Hearing loss is a wide-reaching condition, affecting more than 48 million Americans. Scientists have been hard at work trying to figure out novel and exciting treatments for hearing loss. New mouse research out of Creighton University School of Medicine has identified a drug that may be able to protect against hearing loss.
Chemotherapy and Hearing Loss
Cisplatin chemotherapy is a common type of treatment for many types of cancers. Unfortunately, in addition to killing the cancer cells, it can also harm cells in the kidneys, brain and ears. In fact, 40-60% of those undergoing cisplatin chemotherapy experience hearing loss.
The researchers focused their attention on dabrafenib, brand name Tafinlar. This drug, which is currently on the market, is a form of oral chemotherapy used to treat cancers caused by a BRAF gene mutation. Tafinlar is often used in conjunction with a medication to treat melanoma called trametinib.
Instead of looking at creating new medications, the researchers chose to repurpose drugs that had already received FDA approval. Since the drug has already been shown to be safe in humans, they can save the time and money it usually takes to bring a drug to market.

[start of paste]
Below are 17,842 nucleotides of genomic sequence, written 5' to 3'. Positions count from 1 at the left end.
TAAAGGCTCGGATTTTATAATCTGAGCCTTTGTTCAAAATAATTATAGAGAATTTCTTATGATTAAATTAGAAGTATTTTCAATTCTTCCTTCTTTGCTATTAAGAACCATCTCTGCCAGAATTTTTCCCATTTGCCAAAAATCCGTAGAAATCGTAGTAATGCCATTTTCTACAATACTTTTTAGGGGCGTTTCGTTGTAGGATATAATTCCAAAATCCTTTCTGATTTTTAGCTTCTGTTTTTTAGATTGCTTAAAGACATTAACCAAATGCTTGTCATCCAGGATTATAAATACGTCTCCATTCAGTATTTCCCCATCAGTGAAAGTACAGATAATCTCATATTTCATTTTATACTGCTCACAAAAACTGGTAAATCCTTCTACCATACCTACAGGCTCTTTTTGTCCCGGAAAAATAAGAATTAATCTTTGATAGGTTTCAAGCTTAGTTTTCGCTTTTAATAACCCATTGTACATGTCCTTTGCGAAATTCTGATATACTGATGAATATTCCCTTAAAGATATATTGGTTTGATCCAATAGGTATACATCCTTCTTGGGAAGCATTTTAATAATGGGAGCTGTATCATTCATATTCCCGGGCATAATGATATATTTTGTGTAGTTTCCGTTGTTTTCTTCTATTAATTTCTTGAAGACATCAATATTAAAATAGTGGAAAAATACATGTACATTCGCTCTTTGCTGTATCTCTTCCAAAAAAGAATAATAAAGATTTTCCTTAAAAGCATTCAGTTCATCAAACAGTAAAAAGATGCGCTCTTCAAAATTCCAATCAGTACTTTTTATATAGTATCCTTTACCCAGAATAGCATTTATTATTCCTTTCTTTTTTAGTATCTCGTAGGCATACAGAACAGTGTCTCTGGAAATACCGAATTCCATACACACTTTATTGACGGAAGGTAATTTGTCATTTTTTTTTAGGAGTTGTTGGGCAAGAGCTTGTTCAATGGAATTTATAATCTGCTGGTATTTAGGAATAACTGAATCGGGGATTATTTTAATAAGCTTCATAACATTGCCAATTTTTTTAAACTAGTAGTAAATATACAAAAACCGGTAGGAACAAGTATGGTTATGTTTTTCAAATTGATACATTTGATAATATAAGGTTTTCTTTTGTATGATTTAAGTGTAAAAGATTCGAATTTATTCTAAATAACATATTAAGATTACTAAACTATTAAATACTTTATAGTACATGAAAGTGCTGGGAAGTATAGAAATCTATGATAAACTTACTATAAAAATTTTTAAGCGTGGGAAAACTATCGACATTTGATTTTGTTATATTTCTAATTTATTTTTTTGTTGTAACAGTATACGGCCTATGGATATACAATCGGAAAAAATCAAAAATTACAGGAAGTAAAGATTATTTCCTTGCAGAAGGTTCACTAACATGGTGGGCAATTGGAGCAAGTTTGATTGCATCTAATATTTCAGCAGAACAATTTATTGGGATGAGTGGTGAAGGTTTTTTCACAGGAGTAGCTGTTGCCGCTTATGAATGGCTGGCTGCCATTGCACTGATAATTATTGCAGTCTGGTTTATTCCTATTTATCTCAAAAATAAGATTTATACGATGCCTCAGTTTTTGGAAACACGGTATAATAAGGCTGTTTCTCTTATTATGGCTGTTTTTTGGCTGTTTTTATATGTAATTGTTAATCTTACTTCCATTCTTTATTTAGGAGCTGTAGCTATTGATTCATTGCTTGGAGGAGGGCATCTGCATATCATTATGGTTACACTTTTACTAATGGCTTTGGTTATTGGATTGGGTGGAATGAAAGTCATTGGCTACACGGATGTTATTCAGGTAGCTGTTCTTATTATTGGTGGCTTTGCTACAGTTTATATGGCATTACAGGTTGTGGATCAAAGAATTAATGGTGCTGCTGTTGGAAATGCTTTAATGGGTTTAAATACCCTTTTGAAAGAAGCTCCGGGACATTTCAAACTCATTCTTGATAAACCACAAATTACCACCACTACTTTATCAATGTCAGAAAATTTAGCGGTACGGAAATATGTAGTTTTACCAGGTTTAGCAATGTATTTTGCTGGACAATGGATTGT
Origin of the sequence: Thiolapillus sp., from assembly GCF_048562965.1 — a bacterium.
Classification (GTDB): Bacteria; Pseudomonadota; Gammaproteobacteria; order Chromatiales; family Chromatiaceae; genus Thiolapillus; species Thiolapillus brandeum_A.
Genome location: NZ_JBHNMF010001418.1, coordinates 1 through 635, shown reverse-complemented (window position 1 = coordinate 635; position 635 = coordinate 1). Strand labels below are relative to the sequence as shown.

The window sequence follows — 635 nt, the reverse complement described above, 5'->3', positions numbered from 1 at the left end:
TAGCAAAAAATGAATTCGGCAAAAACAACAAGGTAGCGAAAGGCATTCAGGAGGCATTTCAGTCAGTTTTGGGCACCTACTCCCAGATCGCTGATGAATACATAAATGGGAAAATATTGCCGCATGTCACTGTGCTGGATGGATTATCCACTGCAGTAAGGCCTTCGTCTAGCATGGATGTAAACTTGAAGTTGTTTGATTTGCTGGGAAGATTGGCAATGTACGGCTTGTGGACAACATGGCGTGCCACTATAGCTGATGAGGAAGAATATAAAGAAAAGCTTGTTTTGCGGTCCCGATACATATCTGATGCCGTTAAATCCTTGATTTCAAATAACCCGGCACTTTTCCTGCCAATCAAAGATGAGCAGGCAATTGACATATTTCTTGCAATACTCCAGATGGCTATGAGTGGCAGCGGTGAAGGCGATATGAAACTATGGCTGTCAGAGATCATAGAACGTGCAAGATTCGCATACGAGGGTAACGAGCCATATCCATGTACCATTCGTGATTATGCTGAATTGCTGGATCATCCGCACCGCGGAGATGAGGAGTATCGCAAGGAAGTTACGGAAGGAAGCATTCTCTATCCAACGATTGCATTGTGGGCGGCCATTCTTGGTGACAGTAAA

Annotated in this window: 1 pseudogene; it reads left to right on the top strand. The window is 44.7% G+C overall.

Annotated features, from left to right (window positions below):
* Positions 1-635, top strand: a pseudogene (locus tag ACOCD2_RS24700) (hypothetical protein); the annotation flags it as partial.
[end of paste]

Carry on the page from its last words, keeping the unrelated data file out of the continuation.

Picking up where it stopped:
Tafinlar (dabrafenib) received FDA approval in 2013.
Hearing Loss Mouse Research
Published in the journal Science Advances, the researchers found that dabrafenib can prevent the death of hair cells in the inner ears of mice.
In the article, titled “BRAF inhibition protects against hearing loss in mice,” the researchers explained their testing process. They gave the mice a nontoxic dosage of dabrafenib in relationship to the daily dose that is approved in humans. The mice were given this medication twice a day for three days, 45 minutes before cisplatin chemotherapy and then 24 and 48 hours later.
They found that dabrafenib offered clinically significant hearing protection and, most importantly, that the drug did not interfere with the chemotherapy’s effectiveness at killing tumors.
The researchers also looked at the possibility of dabrafenib to protect against damage caused by noise exposure. They exposed mice to two hours of noise at 100 decibels, which can cause permanent hearing loss. The mice that were given dabrafenib showed hearing protection after noise exposure and, when combined with another drug called AZD5438, they exhibited nearly full noise protection.
While these results may only be helpful for the mice scurrying around during the Second Saturday Concert Series, it has huge implications. The researchers are excited to keep working toward human testing.
To learn more about the hearing protection currently available or to schedule an appointment with an expert, contact Georgia Hearing Institute today.